What might be one of the most frustrating but also the funniest things about life is that it’s all about trial and error. Yes, you may have that one person that loves to tell you what to do and how to do it, but generally, we have to figure things out for ourselves.
If you are anything like my husband and I, we are young but proud, hate asking for help, money, advice. I think it’s because we both look quite young for our age (lets say that while we’re in our late twenties, we’re still mistaken for teenagers). Yes, you say, that’s a good thing, I’m jealous, whatever. But when you’re trying to be a young professional, it’s hard to make a proper first impression when people only think you’re sixteen. Okay, off on a tangent there. Anyways, we tend to overcompensate by not asking for advice or help unless it’s entirely necessary.
Our first home, a sidesplit on 2 acres in the middle of the boonies, is our pride and joy. It’s not the newest house, not the biggest property (my husband wants to farm one day, so 2 acres is nothing) but it’s better than living in the city all cramped in there with your neighbours. Been there, done that. It was good when I was nine and had a ton of kids to play with, but now that I’m grown and have a child, the country’s where it’s at.
But because it’s our first home, we’ve been learning a lot of things by trial and error. Having a child has been the biggest challenge. We realized the other day that we absolutely need a gate for our deck off the kitchen (the staircase is 5 feet high and not the safest). So we set out to build a gate out of 2x4s and lattus. Yeah, simple, and it looks good. Except for one thing: my husband used a reciprocating saw to cut the excess lattus…… Anyone familiar with this type of saw knows that the heavily serated blade and back and forth motion of the saw spells disaster on such flimsy pieces of wood. He should have used the table saw. Needless to say, our nice beautiful gate is quite splitered in places… but he learned from his mistake and used the tablesaw for the deck lattus skirting.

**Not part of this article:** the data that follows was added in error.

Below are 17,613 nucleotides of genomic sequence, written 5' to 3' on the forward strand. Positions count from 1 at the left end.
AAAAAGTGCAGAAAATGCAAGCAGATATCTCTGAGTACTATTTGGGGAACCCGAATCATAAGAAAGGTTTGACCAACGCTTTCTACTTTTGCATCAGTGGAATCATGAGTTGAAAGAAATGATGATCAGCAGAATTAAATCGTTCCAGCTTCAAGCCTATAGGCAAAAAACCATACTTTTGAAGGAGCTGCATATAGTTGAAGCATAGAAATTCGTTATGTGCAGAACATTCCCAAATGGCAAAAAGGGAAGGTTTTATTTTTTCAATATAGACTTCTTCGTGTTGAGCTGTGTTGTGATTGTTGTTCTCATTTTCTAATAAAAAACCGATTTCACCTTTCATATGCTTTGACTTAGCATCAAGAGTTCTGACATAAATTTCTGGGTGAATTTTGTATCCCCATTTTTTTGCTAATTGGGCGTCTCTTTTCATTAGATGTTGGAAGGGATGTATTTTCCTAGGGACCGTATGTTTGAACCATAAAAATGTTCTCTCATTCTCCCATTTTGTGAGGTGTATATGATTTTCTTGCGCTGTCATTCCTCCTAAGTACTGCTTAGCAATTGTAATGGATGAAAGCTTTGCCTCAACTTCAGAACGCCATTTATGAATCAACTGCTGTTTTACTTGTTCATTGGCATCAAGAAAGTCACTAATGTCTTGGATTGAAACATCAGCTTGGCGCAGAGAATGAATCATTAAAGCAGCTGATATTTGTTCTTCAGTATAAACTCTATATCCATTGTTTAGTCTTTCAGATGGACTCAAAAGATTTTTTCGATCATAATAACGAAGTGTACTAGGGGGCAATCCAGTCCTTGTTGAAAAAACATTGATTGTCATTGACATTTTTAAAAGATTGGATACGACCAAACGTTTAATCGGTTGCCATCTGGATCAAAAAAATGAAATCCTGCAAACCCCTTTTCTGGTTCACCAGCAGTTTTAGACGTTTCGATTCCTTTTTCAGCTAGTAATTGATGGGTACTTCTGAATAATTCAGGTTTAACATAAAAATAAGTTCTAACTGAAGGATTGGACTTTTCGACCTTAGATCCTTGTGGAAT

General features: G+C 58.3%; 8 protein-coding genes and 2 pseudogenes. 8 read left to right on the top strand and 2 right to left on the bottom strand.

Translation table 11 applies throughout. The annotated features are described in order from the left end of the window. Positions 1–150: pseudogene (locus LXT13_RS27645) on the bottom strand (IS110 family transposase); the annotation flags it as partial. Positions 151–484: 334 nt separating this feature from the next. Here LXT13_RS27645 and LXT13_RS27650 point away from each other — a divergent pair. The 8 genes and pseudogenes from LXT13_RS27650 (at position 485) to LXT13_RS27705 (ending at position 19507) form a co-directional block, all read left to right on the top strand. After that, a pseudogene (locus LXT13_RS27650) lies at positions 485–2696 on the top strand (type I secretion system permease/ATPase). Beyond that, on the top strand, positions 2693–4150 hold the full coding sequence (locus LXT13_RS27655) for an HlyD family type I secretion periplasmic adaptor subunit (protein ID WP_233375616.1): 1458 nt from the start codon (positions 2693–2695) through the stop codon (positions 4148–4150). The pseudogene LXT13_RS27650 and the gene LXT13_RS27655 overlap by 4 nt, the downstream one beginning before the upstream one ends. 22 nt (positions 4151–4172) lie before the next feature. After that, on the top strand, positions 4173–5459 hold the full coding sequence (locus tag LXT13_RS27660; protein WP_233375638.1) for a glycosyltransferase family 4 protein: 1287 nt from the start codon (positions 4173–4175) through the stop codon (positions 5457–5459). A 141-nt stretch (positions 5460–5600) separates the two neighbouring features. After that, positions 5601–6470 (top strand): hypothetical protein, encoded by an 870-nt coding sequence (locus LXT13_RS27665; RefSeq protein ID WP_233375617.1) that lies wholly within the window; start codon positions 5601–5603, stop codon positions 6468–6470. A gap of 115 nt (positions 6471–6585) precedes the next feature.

Another thing: now the cats are imprisoned. Okay, this is a little dramatic. My cats are just lazy. They’ve spent the entire winter lounging around, getting fat, and now that they’re going outside again, they expect to simply trot down the steps and have birds walk into their greedy little paws. With the gate, they’re too fat to squeeze through the rails to get to the stairs, or to jump up onto the railing and take a little dive to the grass. But you know what? My child’s safety is more important than their silver-spoon accessibility. Sorry Tigger and Smudge. Mom’s got the last word.
In adventure trillers especially, I’ve noticed that there is not a lot of trial and error. The protagonist always knows what to do in the moment, what to say. There’s no miscommunication (not unless it’s for a purpose). What I like about life is its funny little incidents that make us feel (dumb) human. We’re not robots that know everything. We’re all learning every day. Some of us have too much pride and don’t like to ask for help. Some don’t have enough pride and mooch advice, time, and money.
I like to read stories that aren’t too contrived. I mean, yes, a book has to be contrived, but there’s a way to make it not seem so. If you want us to feel like you are in a character’s shoes, add in the odd ‘incident’ or miscommunication. Because life is full of this. It brings the story to life, and it no longer seems so rigid. Nobody knows everything, so reading books in which the characters always know exactly the right thing to do bugs me. If you want them to complete the task properly, at least toss in a bit of uncertainty here or there.
And don’t be afraid of making mistakes. At the time it may not seem so funny, but later, you’ll laugh at it (unless you alone caused the stock market to crash or trigger a major earthquake by digging a pond so you can watch your pretty Koi swim swim while you lounge on the deck with a beer). Oh, and don’t be afraid to ask for advice.